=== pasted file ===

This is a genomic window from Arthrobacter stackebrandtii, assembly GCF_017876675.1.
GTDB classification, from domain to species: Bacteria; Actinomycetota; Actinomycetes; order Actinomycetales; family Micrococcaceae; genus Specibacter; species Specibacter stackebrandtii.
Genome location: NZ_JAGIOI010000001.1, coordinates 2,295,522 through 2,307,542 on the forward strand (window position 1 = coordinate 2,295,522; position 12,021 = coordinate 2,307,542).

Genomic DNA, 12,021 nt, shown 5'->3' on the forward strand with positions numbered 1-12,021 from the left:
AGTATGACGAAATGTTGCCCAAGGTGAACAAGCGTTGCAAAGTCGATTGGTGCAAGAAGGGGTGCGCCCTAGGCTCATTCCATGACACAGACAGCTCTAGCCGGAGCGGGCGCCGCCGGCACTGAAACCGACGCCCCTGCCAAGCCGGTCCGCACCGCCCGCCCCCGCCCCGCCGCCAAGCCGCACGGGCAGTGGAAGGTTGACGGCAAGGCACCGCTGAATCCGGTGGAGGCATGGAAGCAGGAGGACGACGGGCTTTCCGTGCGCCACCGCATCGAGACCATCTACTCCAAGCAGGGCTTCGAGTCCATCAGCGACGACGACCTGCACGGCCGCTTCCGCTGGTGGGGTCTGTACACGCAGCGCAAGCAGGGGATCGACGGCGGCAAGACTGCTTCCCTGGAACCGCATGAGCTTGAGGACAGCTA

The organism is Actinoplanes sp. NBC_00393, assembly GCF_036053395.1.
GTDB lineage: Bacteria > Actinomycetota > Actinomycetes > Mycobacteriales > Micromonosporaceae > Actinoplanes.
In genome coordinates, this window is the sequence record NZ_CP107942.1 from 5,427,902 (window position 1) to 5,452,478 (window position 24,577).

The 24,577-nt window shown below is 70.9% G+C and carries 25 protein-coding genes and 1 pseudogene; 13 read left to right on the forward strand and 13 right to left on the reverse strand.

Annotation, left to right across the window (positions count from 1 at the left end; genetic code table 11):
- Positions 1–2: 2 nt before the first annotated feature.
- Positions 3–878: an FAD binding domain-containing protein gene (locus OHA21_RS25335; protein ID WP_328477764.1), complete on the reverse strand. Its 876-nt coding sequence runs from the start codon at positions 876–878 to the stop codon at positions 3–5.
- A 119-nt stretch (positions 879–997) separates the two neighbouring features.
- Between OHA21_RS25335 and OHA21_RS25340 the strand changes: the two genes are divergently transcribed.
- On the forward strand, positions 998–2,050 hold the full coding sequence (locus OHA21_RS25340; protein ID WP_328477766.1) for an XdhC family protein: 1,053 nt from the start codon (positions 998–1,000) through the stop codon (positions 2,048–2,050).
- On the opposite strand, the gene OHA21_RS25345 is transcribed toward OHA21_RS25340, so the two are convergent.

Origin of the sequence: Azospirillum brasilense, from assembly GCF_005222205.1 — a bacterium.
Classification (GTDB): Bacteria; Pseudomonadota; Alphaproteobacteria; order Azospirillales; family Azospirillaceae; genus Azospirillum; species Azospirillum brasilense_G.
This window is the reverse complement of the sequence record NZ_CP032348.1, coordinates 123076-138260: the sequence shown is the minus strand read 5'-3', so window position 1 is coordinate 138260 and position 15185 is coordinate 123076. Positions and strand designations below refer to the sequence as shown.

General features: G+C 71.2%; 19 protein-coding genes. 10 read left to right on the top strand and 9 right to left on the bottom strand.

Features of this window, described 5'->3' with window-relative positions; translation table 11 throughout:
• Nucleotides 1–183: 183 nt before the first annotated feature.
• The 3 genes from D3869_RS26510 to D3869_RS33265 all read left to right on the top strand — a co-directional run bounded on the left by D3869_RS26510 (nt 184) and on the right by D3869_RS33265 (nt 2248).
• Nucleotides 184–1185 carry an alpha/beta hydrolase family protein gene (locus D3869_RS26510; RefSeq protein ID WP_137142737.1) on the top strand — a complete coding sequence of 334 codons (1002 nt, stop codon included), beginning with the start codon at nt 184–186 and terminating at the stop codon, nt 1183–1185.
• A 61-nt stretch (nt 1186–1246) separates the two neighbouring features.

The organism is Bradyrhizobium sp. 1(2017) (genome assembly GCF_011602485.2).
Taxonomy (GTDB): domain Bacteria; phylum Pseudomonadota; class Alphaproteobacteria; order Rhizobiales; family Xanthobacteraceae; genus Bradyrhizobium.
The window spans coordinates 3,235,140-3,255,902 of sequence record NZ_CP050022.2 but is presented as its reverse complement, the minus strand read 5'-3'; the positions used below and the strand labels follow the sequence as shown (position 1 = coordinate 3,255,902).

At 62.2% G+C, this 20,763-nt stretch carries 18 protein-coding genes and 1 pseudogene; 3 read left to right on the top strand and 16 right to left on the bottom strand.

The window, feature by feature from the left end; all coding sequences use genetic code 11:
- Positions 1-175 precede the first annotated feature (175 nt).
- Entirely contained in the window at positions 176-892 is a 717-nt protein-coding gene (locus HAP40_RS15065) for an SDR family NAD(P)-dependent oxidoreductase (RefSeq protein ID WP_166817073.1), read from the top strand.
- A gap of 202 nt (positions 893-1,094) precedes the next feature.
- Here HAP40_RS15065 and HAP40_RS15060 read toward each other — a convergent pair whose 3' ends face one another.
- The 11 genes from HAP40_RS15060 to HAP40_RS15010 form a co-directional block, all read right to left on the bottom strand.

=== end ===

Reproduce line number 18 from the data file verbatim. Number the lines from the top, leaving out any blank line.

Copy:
Classification (GTDB): Bacteria; Pseudomonadota; Alphaproteobacteria; order Azospirillales; family Azospirillaceae; genus Azospirillum; species Azospirillum brasilense_G.